I recently completed the new workbench. It was a long process, but all that time paid off and the completed bench was nice an precise. The leg and tail vises work very smoothly just like the videos on the Benchcrafted leg vise page. I also learned a great deal throughout this project. It was probably my most ambitious project so far. The moving parts involved with the two vises made it far more complicated than other typical furnitur projects. I have no doubt that it will be an extremely useful tool in my shop.
Enjoy the pics.
Over the winter, I began thinking about designs for a new workbench. After looking at all the vise hardware options available, I chose Benchcrafted hardware due to its high quality and it's made right here in the U.S.A. I also really liked Benchcrafted's Shaker Bench for which plans are available. This bench seemed like a solid bench that makes full use of the space by offering a complete cabinet for additional storage, which is always at a premium in my shop. In every way, this bench is a massive upgrade to the bench that I have been using in my shop for many years.
After obtaining the plans, I was both impressed and a tiny bit overwhelmed. First off, the plans arrive printed on 20"x30" high quality paper - the sheer size makes it difficult to even examine them without first finding a place where you can really spread out. There's also no cut list to intentionally force the builder to become completely familiar with the plans before purchasing lumber. While this turned out to be a good thing, it was a bit different from typical plans that you may be familiar with from the usual woodworking magazines. Overall, the plans seem to exceed the quality that I am used to from magazines and I've found that I can trust the printed dimensions without having to be overly concerned with double checking everyhting, which is typically the case with plans from magazines.
Then came the choices for wood - what to build my bench out of? I struggled with this for a while and ultimately chose Hard Maple for the top and Poplar and plywood sheet goods for the carcass. I went with cabinet grade plywood for the case frame and full one inch thick Poplar for the face. The plans called for 8/4 rough Maple for the top, which would result in a 1 3/4" final thickness. Since I may want to use holdfasts on the top, I chose to go a bit thicker and bought 10/4 rough Hard Maple for the top with plans for a 2" - 2 1/4" final thickness.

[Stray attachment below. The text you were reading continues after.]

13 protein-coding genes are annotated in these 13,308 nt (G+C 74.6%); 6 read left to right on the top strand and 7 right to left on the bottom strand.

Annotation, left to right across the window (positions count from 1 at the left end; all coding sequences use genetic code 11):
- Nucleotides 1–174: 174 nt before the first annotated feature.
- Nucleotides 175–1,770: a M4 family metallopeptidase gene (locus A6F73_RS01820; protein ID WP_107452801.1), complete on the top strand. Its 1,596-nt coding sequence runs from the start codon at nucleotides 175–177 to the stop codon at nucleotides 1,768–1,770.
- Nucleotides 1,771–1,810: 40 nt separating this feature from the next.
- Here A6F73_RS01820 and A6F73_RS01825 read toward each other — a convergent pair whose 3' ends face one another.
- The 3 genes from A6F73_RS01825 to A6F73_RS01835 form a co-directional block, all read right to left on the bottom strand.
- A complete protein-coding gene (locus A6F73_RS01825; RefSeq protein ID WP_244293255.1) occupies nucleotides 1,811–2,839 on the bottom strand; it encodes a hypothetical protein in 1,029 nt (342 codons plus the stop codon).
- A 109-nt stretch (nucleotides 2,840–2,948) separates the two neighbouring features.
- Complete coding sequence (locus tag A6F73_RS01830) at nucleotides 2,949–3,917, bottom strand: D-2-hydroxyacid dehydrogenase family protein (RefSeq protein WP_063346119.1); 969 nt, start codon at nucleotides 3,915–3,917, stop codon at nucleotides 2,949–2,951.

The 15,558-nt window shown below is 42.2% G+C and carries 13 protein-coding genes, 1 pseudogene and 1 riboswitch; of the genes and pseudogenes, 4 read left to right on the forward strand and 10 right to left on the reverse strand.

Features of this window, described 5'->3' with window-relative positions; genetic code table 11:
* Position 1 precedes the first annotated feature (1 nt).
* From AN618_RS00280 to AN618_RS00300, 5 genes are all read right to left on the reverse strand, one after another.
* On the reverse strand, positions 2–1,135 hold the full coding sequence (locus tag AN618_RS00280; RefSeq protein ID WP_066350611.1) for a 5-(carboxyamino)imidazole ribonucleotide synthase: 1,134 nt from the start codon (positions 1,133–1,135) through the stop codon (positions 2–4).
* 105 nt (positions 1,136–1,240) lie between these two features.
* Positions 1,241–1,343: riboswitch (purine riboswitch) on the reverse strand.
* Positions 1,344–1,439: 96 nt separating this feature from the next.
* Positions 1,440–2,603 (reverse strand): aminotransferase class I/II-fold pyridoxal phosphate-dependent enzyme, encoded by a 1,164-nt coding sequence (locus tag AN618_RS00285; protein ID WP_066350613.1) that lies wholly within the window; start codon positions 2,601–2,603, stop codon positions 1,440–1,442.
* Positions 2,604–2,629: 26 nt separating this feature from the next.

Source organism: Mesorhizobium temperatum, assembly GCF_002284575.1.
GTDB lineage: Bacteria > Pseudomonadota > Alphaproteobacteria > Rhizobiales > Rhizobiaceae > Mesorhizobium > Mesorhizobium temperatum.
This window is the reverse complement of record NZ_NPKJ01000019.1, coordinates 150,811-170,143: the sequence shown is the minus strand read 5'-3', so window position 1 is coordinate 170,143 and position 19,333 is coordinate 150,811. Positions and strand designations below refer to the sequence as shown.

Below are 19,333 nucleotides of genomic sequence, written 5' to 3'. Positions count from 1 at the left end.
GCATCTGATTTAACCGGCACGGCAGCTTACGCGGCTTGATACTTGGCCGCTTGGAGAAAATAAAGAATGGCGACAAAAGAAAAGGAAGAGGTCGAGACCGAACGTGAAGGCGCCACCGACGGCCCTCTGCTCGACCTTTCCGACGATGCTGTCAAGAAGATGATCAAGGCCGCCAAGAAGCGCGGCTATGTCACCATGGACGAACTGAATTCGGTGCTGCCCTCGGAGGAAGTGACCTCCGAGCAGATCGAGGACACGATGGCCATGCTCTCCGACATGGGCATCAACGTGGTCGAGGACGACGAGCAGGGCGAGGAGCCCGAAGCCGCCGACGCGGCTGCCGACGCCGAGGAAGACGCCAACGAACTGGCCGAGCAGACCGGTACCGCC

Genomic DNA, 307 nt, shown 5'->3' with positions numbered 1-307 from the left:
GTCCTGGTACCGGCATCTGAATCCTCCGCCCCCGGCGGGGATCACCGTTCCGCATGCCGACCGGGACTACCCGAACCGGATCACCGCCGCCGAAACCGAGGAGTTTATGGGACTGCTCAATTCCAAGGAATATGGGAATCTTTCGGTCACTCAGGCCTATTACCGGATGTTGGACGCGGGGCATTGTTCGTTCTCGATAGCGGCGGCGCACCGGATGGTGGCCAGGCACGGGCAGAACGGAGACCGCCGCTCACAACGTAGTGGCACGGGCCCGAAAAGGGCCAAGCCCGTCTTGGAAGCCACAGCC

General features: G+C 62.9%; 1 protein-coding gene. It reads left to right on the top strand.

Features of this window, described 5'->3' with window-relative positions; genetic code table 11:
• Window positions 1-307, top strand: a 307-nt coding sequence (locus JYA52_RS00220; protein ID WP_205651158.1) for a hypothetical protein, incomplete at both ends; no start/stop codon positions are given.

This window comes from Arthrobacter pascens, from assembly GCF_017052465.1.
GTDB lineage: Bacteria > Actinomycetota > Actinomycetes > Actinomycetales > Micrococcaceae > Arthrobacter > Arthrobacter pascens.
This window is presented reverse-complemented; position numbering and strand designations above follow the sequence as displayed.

So far, the bench is approximately halfway complete with the carcass fully assembled and finished. I chose to roughly follow the finishing instructions from the Benchcrafted plans, although I substituted some finishes based on what was readily available and what I was most comfortable with. I started out with a simulated milk paint - this is basically a pre-mixed milk paint which was available locally. I used Olde Century Colors Simulated Milk Paint in Holly Hill Green - since I wanted some wood grain to show through, I chose to thin with water at 1 part milk paint and 3 parts water. Two coats gave a nice consistent finish which I then cut with a Scotch Brite Pad and topcoated lightly with Walnut colored Minwax Gel Stain. After a couple days of dry time, I topcoated with a single coat of Satin Minwax Polyurethane.
So far, I have learned a lot from this project. In particular, the plans suggested using hand planes for wood preparation, something that I have never attempted prior to this project. I guess that I started woodworking while watching The New Yankee Workshop and if Norm can do it all with power tools, then that must be OK. Since I was going to need to process some large stock - larger than my 6" Jointer can handle, I researched other options and decided to purchase a low angle Jack Plane with a couple of different blades, including a toothed blade. This plane combined with a set of shop-made winding sticks helped me to flatten one side of my wide boards in preparation for a pass through my power planer. This worked extremely well and the resulting lumber was flatter and better prepped than ever before. This is definitely a stock preparation secret that I plan to use a lot on future projects.
So far, so good - now for some pics! Hope you enjoy following my progress.
Carcass began with cabinet grade plywood
Poplar face frame completed and installed
Upside down - installin the feet pads
Finished carcass - ready for the vices and bench top